that the years of billing data requested comport with the
years plaintiff disclosed conversations with potential
witnesses, as well as the year Mr. Gaglione signed the
declaration contradicting his prior deposition testimony.
Dkt. #208. Defendant argues that the timing, volume and
frequency of contact between plaintiff and her coworkers is
relevant but unavailable from plaintiff and that the subpoena
is crafted as narrowly as possible given the vagueness of
plaintiff's supplemental interrogatory responses. Dkt.
#208. Defendant notes that plaintiff improperly failed to
preserve text messages with these potential witnesses. Dkt.
replies that the minimal relevance of the information sought
by the subpoena is outweighed by its intrusiveness into
irrelevant and personal information. Dkt. #209-2.
reach of a subpoena issued pursuant to Fed.R.Civ.P. 45 is
subject to the general relevancy standard applicable to
discovery under Fed.R.Civ.P. 26(b)(1).” Syposs v.
U.S., 181 F.R.D. 224, 226 (W.D.N.Y. 1998); See
Weinstein v. University of Connecticut, No. 07 Civ.
3219, 2012 WL 3443340, at *2 (D. Conn Aug. 15, 2012)
(citing Advisory Committee Notes to 1970 Amendments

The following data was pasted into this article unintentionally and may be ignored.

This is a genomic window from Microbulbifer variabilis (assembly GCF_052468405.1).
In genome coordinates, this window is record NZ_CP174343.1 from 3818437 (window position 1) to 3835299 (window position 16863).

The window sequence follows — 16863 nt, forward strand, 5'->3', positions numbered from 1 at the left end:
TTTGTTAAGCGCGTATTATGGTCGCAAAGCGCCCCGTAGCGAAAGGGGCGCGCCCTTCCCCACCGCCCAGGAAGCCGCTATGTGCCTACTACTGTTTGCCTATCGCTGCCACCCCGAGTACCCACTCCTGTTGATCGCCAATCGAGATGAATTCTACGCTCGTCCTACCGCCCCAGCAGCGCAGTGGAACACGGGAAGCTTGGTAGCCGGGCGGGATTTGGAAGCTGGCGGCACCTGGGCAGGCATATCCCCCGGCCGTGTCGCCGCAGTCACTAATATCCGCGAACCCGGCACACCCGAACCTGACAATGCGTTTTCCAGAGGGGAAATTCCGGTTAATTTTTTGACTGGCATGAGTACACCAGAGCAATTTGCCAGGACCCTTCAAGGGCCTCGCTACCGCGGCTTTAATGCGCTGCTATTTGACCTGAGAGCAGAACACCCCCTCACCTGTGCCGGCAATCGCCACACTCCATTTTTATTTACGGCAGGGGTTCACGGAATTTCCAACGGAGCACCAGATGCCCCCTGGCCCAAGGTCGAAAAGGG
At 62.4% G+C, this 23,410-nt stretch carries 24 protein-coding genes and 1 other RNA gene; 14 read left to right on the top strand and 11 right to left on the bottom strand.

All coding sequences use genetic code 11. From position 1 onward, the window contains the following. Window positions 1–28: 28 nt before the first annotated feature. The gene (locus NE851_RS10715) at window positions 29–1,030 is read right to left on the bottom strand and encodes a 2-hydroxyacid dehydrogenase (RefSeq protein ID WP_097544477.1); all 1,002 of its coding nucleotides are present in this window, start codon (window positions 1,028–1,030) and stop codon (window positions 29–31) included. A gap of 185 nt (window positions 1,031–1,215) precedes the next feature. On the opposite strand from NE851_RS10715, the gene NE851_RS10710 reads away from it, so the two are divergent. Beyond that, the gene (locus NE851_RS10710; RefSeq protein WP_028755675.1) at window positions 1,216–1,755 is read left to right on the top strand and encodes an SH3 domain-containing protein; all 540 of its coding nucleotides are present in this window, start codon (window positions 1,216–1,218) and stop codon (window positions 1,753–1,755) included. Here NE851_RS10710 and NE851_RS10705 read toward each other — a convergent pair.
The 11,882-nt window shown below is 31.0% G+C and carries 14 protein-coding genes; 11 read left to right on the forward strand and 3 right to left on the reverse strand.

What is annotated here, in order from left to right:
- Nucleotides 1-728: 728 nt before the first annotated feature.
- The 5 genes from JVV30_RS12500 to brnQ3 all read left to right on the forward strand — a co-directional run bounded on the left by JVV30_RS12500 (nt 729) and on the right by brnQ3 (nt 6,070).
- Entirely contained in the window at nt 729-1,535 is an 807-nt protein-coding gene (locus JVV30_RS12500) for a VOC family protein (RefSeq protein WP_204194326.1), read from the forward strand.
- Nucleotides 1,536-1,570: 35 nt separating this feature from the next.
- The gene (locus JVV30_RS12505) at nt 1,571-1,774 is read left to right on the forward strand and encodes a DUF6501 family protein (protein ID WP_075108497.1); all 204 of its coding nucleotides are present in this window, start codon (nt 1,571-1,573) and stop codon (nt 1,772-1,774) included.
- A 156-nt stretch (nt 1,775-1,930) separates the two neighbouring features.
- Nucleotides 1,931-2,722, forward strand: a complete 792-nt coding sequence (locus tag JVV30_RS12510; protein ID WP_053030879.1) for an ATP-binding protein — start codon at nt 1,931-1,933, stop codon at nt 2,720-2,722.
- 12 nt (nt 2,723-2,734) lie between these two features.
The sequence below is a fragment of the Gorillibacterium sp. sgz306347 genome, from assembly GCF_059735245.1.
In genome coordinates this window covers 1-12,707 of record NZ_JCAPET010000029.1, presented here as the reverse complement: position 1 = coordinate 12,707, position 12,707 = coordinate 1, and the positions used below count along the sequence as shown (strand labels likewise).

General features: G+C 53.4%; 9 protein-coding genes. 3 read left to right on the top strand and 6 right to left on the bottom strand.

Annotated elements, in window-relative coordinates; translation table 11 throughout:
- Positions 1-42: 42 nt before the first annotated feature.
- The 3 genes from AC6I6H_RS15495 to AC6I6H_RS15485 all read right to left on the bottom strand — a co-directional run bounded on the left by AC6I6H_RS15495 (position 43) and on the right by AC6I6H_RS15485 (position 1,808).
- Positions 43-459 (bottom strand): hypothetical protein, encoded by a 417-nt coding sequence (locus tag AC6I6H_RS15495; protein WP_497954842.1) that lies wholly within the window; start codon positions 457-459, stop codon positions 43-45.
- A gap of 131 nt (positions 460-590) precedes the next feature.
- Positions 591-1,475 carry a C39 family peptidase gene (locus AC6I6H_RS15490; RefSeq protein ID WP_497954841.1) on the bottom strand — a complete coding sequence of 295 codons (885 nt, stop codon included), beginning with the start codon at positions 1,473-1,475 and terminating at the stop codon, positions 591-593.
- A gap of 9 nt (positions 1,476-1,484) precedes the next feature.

to Rule 45 stating that “the scope of discovery through
a subpoena is the same as that applicable to Rule 34 and the
other discovery rules.”). As amended in 2015,
Fed.R.Civ.P. 26(b)(1) provides, in relevant part:
Parties may obtain discovery regarding any nonprivileged
matter that is relevant to any party's claim or defense
and proportional to the needs of the case, considering the
importance of the issues at stake in the action, the amount
in controversy, the parties' relative access to relevant
information, the parties' resources, the importance of
the discovery in resolving the issues, and whether the burden
or expense of the proposed discovery outweighs its likely
benefit. Information within the scope of discovery need not
be admissible in evidence to be discoverable.
Advisory Committee Notes to the 2015 Amendment clarifies that
the rule was amended to “encourage judges to be more
aggressive in identifying and discouraging discovery
overuse.” In addition, pursuant to Fed.R.Civ.P.